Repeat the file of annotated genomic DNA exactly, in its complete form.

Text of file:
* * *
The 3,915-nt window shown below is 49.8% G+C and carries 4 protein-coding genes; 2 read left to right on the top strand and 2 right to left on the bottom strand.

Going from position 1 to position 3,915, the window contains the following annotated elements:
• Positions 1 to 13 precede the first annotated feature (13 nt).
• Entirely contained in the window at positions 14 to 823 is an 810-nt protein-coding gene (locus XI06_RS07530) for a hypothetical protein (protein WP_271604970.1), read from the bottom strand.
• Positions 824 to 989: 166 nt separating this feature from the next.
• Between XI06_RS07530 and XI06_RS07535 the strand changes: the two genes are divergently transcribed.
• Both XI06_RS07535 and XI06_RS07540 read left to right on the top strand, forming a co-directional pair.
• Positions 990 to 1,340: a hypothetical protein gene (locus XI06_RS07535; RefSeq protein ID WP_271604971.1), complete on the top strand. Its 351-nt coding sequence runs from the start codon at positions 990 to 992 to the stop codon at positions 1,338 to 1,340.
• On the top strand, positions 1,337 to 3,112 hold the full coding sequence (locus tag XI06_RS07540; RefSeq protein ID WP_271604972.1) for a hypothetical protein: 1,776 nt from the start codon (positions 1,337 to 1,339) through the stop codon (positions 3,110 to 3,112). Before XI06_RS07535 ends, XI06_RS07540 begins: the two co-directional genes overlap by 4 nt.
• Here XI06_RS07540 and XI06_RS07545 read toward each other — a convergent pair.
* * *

The 3,915-nt window shown below is 49.8% G+C and carries 4 protein-coding genes; 2 read left to right on the top strand and 2 right to left on the bottom strand.

Going from position 1 to position 3,915, the window contains the following annotated elements:
• Positions 1 to 13 precede the first annotated feature (13 nt).
• Entirely contained in the window at positions 14 to 823 is an 810-nt protein-coding gene (locus XI06_RS07530) for a hypothetical protein (protein WP_271604970.1), read from the bottom strand.
• Positions 824 to 989: 166 nt separating this feature from the next.
• Between XI06_RS07530 and XI06_RS07535 the strand changes: the two genes are divergently transcribed.
• Both XI06_RS07535 and XI06_RS07540 read left to right on the top strand, forming a co-directional pair.
• Positions 990 to 1,340: a hypothetical protein gene (locus XI06_RS07535; RefSeq protein ID WP_271604971.1), complete on the top strand. Its 351-nt coding sequence runs from the start codon at positions 990 to 992 to the stop codon at positions 1,338 to 1,340.
• On the top strand, positions 1,337 to 3,112 hold the full coding sequence (locus tag XI06_RS07540; RefSeq protein ID WP_271604972.1) for a hypothetical protein: 1,776 nt from the start codon (positions 1,337 to 1,339) through the stop codon (positions 3,110 to 3,112). Before XI06_RS07535 ends, XI06_RS07540 begins: the two co-directional genes overlap by 4 nt.
• Here XI06_RS07540 and XI06_RS07545 read toward each other — a convergent pair.